Even Wellington – the capital city – feels more like a small town full of creatives and artists than it does a city full of government officials.
What to Know Before Backpacking the North Island, New Zealand
- Don’t miss out on…Te Papa. This is the National Museum of New Zealand and you don’t have to be a nerd to appreciate how freaking EPIC it is. Every time I go to Wellington, I make sure I stop in and ask to see their extensive fish collection run by a (not quite) mad taxonomist.
- You know what’s overrated…Auckland. Yeah, I know I said it was worth a visit (and it is!) but there is so much else to see in the North Island that is not a congested and overpriced maze of a city.
- The coolest hostel is…The Flying Nun, Gisbourne. Look, it’s maybe a little crazy but it’s got a whole lot of heart!
- The best food is found in… Wellington. Oh Wellington, you have given me some truly memorable meals! This city has everything from bespoke Japanese dining, to hole-in-the-walls selling $9 plates of curry and the best chai I’ve had outside of India.
Backpacking the South Island of New Zealand
Undeniably, indisputably, and unbiasedly the best island in New Zealand. Backpacking the South Island is where the adventurers who don’t like the sun come to play.
You know what, the South Island is so good – it’s even got something for the sun lovers: Nelson, and the Golden Bay area.
Golden Bay and all the glorious towns within it are something of a magnet for weirdos and hippies. Naturally, I fit in well here. The Abel Tasman is the most famous hike you can do in the area but it’s by no means the only one. We’re talking hikers paradise!
As you leave Nelson, the port-city-turned-tourist-hub vibe fades away. The Motueka Valley and beyond brings the good sort of ferals to the fore. There is also heeeeaps of farm work around these parts – so you can score yourself a pretty sweet travelling job.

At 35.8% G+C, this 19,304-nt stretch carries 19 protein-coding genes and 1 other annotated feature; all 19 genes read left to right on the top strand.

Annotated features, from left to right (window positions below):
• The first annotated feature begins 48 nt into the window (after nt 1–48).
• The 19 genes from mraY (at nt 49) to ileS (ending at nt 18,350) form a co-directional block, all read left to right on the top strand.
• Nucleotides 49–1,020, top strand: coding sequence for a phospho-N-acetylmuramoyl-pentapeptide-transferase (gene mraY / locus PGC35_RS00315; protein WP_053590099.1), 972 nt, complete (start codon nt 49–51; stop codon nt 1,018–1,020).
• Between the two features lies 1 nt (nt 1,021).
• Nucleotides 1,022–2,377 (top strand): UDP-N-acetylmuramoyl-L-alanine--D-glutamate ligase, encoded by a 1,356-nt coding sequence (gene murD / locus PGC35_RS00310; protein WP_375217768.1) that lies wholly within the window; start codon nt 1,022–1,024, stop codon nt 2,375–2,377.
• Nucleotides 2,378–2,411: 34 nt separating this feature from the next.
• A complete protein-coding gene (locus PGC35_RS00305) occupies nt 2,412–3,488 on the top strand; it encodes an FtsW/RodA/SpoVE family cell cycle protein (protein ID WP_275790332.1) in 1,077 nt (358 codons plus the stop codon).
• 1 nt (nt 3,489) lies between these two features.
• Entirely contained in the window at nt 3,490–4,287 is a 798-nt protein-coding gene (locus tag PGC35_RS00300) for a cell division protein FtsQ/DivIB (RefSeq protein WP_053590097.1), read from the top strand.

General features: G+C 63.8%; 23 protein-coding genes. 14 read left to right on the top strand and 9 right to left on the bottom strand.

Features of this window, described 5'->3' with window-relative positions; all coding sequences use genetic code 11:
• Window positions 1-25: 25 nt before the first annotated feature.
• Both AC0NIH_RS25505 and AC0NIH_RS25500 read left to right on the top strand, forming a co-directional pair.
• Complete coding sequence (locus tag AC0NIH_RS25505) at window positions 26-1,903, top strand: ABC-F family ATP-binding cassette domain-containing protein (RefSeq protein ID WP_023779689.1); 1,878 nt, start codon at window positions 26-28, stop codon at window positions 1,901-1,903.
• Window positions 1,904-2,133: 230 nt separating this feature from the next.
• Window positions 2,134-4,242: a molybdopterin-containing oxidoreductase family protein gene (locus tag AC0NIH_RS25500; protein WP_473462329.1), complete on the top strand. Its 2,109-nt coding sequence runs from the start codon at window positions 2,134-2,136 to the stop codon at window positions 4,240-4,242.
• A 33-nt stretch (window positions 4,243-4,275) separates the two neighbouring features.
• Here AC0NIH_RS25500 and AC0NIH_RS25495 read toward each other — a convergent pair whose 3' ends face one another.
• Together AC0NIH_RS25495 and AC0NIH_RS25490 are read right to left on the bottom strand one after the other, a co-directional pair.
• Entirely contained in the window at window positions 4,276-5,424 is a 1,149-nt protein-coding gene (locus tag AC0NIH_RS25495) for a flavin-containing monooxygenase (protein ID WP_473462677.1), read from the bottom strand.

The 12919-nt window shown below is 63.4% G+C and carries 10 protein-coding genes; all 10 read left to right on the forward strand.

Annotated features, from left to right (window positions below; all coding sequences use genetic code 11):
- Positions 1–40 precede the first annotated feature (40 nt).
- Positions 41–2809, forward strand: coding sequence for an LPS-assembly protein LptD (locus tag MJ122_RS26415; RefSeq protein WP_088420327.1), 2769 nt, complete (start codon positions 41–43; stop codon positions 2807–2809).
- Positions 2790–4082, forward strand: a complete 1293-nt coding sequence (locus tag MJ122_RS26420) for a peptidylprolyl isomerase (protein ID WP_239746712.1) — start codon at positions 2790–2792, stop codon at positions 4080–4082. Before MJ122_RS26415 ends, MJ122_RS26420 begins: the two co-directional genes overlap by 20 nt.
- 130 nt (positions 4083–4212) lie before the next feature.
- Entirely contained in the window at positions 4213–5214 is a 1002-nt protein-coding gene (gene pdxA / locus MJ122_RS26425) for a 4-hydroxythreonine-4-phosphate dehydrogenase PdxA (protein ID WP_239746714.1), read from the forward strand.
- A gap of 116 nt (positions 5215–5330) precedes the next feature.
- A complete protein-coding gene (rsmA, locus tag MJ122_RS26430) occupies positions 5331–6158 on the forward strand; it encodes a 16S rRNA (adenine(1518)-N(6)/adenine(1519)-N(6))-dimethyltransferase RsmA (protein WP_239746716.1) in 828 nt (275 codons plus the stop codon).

It doesn’t take long to find the snow on the South Island. Simply head into the Nelson Lakes and you’ve got some delicious snowy peaks crying out to be hiked. Or, head down to Kaikoura if you want to see sperm whales and snow-capped mountains. The Mount Fyfe hike and hut near Kaikoura is particularly spectacular and not a very difficult one.
The further south you go, the more narrow the roads get and the fewer people you see. With the exception of Christchurch and Dunedin, the South Island is exclusively two-lane highways. You can expect a fair few “country road” drivers. By that I mean, Kiwis who seem to have unwavering faith in the Road Gods and tempt fate by fanging it around blind corners at 80+ kilometres per hour.
Queenstown and Wanaka throw remarkable mountains at you – as well as rock climbing, paragliding, and all manner of adventure sports. Visiting Queenstown feels a little too much like a resort town for me, but it does have a little of all the best outdoor adventures!
Wanaka is a funkier place full of quirky places to stay! It suits the dirtbag mountain lover well!
And by the time you get down to Bluff, you feel like you’ve arrived at the bottom of the world.
But hey, Bluff oysters! The best damn oysters in the world.
What to Know Before Visiting South Island, New Zealand
- Don’t miss out on…a West Coast road trip. Everything emblematic of New Zealand is found here. Pounamu (the greenstones Kiwis gift each other), dense jungles full of ferns, small towns, wild weather. On a good day though, you suddenly get it. This is why we love New Zealand.
- You know what’s overrated…Franz Josef. Don’t get me wrong, it’s a nice glacier and all that. But there are a lot of glaciers and a lot of epic outdoor shit in New Zealand that doesn’t have the inflated price tag.